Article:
I'm not getting into that. It's dark and looks cold - my 1st dive.

Having completed all my pool sessions successfully, with the exception of a little mask removal drama, i was ready for the depths of the ocean. The pool sessions were great. Kerri and i spent hours after each pool dive discussing how far our diving had progressed and how much more confident we were feeling. We were so enthused that Kerri even came into work with me for my night shift to chat about it and then go to work the next day. She regretted that manouver.

My open water dives were to be conducted in Strangford Lough, Northern Ireland. The Lough is dark, murky and pretty cold - not really an ideal spot for new divers but you have to start somewhere, so why not? I was nervous about this but my instructor told me i was ready,  i had done all the pool skills so what was next otherwise?

On a brisk Sunday morning in October i went on my first ocean dive. By the time i arrived at the boat i had decided i was no longer Jacque Cousteau, screw the money, scuba diving was stupid and The Maldives didn't seem that great anyway. But it was too late. I was beginning to poo a little. I stepped onto the hard hull boat and looked at my future wife for what was probably the last time. I could tell she felt the same. What were we doing? This was madness. Should we run? We climbed aboard.

the outer lees, strangford lough
A 20min boat ride later we were moored up on the "Outer Lees" an old ship wreck in the middle of Strangford Lough. It loomed up from the darkness and looked like something you just shouldn't be hanging around. It was all rusted metal, old and dangerous looking. Our instructor said, "Ok, get your kit on and jump in there and move round to that ladder, hang on and wait for me."

You have to be kidding mate.

my first dive

Nevertheless i struggled on an ill fitting dry suit, hood and a weight belt with enough lead to sink the Bismarck. I felt really restricted. I couldn't see with this stupid hood on, i couldn't walk in the big bin liner and why did i have 3 breeze blocks strapped around my waist? I was going to drown.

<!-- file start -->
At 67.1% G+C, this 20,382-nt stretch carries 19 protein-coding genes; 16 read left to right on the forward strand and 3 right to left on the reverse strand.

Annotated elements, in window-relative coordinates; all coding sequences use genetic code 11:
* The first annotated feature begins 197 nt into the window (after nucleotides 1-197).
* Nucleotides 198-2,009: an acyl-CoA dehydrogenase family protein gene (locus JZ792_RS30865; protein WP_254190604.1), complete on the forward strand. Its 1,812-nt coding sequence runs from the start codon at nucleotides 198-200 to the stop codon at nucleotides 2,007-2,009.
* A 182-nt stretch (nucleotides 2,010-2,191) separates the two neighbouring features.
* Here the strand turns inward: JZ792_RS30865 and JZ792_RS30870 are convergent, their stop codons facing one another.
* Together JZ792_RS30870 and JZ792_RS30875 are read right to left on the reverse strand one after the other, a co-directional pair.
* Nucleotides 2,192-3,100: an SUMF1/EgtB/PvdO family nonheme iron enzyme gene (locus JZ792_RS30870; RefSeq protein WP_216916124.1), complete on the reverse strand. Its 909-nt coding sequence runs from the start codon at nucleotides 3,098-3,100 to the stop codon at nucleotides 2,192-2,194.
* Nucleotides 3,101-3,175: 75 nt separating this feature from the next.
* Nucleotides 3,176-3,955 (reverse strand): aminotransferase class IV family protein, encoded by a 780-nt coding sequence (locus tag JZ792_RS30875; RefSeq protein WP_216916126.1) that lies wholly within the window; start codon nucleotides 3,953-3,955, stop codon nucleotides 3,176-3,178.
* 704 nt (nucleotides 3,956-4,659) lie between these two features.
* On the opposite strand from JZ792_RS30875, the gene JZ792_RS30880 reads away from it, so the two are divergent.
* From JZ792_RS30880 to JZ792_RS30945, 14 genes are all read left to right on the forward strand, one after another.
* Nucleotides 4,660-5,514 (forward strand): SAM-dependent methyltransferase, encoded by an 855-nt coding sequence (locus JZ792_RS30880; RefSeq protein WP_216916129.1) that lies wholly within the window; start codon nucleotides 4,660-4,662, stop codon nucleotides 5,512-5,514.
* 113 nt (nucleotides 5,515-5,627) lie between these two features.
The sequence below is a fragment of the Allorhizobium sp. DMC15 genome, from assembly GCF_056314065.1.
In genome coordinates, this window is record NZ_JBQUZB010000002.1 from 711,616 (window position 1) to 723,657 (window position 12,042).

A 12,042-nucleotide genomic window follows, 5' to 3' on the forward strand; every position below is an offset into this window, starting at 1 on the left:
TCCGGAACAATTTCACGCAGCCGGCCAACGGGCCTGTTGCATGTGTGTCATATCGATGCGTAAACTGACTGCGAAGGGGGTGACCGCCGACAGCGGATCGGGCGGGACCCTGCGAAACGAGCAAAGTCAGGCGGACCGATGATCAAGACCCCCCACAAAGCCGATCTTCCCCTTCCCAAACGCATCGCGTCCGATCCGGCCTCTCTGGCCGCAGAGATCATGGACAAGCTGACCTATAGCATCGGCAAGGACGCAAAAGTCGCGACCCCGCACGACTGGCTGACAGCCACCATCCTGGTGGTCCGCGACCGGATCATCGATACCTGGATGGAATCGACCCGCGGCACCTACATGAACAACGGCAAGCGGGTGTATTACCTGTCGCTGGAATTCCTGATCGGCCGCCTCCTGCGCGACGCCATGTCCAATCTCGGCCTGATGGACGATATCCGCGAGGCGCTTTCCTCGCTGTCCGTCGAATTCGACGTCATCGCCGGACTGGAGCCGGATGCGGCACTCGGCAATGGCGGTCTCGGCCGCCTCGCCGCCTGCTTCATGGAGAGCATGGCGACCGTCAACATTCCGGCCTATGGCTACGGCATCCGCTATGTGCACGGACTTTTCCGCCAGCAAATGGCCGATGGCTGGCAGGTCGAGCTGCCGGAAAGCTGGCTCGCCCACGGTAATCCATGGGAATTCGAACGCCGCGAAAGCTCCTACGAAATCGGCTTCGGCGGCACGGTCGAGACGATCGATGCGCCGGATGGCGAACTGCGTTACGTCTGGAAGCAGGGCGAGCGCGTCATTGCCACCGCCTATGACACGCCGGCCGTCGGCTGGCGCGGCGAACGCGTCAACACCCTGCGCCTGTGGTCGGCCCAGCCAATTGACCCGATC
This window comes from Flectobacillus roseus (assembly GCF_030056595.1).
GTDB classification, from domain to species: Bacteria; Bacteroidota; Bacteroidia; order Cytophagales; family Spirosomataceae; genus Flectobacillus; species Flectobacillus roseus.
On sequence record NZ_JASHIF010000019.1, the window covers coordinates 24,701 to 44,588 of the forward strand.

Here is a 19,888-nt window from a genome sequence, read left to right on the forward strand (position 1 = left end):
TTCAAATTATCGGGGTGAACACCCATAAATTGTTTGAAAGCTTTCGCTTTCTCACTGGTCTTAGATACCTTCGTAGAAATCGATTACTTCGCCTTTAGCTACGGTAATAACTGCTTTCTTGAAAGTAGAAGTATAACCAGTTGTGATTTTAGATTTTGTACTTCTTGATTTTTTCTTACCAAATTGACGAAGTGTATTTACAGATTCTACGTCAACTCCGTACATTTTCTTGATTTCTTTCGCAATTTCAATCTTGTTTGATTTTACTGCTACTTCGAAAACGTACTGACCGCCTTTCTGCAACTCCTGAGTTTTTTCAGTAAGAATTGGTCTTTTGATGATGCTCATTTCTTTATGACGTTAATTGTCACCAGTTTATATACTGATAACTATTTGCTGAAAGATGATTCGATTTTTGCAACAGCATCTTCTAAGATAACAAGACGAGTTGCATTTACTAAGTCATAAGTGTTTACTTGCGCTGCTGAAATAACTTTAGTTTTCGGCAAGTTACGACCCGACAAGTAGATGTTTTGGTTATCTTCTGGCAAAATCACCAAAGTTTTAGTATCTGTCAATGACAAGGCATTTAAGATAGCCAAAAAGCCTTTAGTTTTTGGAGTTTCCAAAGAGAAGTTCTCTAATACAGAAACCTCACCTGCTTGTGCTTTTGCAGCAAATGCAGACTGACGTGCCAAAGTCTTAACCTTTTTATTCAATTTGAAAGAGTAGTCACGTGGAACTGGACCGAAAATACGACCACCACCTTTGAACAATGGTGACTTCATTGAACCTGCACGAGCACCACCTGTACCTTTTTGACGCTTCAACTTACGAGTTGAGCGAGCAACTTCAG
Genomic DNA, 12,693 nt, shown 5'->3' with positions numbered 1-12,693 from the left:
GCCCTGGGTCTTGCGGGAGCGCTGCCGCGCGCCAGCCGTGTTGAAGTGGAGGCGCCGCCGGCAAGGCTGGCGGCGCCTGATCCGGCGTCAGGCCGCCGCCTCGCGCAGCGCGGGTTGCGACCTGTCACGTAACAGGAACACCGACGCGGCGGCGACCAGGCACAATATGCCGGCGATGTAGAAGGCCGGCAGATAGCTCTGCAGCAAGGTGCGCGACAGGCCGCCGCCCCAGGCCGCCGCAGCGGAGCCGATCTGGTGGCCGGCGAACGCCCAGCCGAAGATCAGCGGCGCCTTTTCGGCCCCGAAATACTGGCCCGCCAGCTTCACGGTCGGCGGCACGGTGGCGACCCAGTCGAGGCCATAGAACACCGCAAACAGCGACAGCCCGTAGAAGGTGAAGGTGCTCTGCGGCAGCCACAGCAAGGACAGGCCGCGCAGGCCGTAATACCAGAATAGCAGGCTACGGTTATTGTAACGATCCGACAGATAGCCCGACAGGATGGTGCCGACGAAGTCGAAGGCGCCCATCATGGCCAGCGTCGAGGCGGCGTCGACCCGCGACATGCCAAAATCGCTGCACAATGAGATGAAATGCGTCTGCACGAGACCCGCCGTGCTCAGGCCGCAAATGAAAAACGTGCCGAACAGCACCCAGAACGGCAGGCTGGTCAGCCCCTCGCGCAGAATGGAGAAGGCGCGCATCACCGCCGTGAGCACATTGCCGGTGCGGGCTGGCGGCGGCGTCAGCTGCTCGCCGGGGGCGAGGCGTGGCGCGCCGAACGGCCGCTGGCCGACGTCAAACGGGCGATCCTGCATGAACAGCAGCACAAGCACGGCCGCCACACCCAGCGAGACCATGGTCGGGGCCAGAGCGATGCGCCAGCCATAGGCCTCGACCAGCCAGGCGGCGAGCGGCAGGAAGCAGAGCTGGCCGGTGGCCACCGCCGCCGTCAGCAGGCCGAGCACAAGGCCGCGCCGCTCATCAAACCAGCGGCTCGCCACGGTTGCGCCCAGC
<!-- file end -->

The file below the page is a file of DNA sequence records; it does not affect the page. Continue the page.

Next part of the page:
I smiled for the camera, loaded a 12l cylinder onto my back, signed over the house to Kerri and jumped in. Oh God.

I managed to claw my way around the wreck to the meeting point doing everything in my power to ensure i DIDN'T go underwater. I gingerly lowered my face into the water holding my breath and looked beneath. I could see stuff, this was pretty cool. I then received the thumbs down from my instructor and we descended into the gloom. I plummeted to the sea bed 8m below.

My first breath under the sea was a strange experience. I was definitely scared, but also excited and curious as to what i was going to see. I sat on the bottom staring at my instructor. I could tell he was gauging whether i was about to fly into full scale panic and make a bolt for the surface, which was considered, but i started to feel stable and concentrated to stay calm and focus on my breathing.

I stared around me. This was unbelievable. I looked at some sea weed waving around the sea floor like they were blowing in the wind, and i could see Kerri a few meters away with another diver doing some skills. She was still alive too, this was turning into a good day out. We went for a bit of a swim, well, my instructor finned about, i mainly clawed my way around but at least i was UNDER the water now - being a scuba diver.

I think this lasted about 15-20mins and then we surfaced. Although i did enjoy my first ocean experience i was glad it was over. I needed to regroup my thoughts, get my shit together and reflect. Kerri and I would be having a serious debrief about this! Which we did. We went home and Kerri described how she was working out how to tell me she couldn't scuba dive ever again. We both worked out our fears and continued with the program!

I had successfully survived and enjoyed, to some degree, my first real scuba dive.


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Safe diving buddy.